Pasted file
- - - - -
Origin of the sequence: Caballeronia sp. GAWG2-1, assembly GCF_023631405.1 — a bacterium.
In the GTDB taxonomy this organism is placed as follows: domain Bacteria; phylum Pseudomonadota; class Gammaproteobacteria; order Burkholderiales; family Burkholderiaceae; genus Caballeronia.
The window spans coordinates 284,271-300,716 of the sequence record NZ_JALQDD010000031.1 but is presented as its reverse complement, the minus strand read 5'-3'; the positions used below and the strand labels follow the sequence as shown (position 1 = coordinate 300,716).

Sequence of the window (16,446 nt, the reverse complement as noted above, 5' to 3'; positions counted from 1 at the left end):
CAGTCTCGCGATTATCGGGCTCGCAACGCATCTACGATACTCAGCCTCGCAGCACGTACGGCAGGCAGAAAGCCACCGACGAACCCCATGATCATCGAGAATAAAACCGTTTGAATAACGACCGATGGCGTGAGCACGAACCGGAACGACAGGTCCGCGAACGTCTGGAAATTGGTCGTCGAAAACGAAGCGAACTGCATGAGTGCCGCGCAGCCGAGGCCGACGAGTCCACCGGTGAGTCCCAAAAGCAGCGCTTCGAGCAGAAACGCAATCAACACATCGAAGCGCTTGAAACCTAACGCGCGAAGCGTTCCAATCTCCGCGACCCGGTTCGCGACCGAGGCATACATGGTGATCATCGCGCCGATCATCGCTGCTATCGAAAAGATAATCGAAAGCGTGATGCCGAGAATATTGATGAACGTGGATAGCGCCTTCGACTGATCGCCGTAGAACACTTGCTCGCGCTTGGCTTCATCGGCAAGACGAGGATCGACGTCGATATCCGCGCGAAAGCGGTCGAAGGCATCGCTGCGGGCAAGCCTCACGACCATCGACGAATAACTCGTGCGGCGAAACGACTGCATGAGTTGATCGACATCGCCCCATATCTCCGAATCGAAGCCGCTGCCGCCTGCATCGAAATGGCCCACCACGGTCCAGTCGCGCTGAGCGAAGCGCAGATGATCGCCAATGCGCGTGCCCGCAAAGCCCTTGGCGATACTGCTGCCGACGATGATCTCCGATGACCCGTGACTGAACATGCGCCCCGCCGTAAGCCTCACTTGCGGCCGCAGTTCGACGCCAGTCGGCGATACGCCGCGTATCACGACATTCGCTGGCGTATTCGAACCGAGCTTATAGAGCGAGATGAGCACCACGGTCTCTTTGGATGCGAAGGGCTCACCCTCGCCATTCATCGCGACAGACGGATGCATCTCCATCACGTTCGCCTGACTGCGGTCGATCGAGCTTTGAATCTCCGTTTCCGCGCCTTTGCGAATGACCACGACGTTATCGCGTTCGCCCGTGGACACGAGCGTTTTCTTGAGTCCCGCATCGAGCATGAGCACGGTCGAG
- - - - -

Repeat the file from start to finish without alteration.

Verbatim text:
Origin of the sequence: Caballeronia sp. GAWG2-1, assembly GCF_023631405.1 — a bacterium.
In the GTDB taxonomy this organism is placed as follows: domain Bacteria; phylum Pseudomonadota; class Gammaproteobacteria; order Burkholderiales; family Burkholderiaceae; genus Caballeronia.
The window spans coordinates 284,271-300,716 of the sequence record NZ_JALQDD010000031.1 but is presented as its reverse complement, the minus strand read 5'-3'; the positions used below and the strand labels follow the sequence as shown (position 1 = coordinate 300,716).

Sequence of the window (16,446 nt, the reverse complement as noted above, 5' to 3'; positions counted from 1 at the left end):
CAGTCTCGCGATTATCGGGCTCGCAACGCATCTACGATACTCAGCCTCGCAGCACGTACGGCAGGCAGAAAGCCACCGACGAACCCCATGATCATCGAGAATAAAACCGTTTGAATAACGACCGATGGCGTGAGCACGAACCGGAACGACAGGTCCGCGAACGTCTGGAAATTGGTCGTCGAAAACGAAGCGAACTGCATGAGTGCCGCGCAGCCGAGGCCGACGAGTCCACCGGTGAGTCCCAAAAGCAGCGCTTCGAGCAGAAACGCAATCAACACATCGAAGCGCTTGAAACCTAACGCGCGAAGCGTTCCAATCTCCGCGACCCGGTTCGCGACCGAGGCATACATGGTGATCATCGCGCCGATCATCGCTGCTATCGAAAAGATAATCGAAAGCGTGATGCCGAGAATATTGATGAACGTGGATAGCGCCTTCGACTGATCGCCGTAGAACACTTGCTCGCGCTTGGCTTCATCGGCAAGACGAGGATCGACGTCGATATCCGCGCGAAAGCGGTCGAAGGCATCGCTGCGGGCAAGCCTCACGACCATCGACGAATAACTCGTGCGGCGAAACGACTGCATGAGTTGATCGACATCGCCCCATATCTCCGAATCGAAGCCGCTGCCGCCTGCATCGAAATGGCCCACCACGGTCCAGTCGCGCTGAGCGAAGCGCAGATGATCGCCAATGCGCGTGCCCGCAAAGCCCTTGGCGATACTGCTGCCGACGATGATCTCCGATGACCCGTGACTGAACATGCGCCCCGCCGTAAGCCTCACTTGCGGCCGCAGTTCGACGCCAGTCGGCGATACGCCGCGTATCACGACATTCGCTGGCGTATTCGAACCGAGCTTATAGAGCGAGATGAGCACCACGGTCTCTTTGGATGCGAAGGGCTCACCCTCGCCATTCATCGCGACAGACGGATGCATCTCCATCACGTTCGCCTGACTGCGGTCGATCGAGCTTTGAATCTCCGTTTCCGCGCCTTTGCGAATGACCACGACGTTATCGCGTTCGCCCGTGGACACGAGCGTTTTCTTGAGTCCCGCATCGAGCATGAGCACGGTCGAG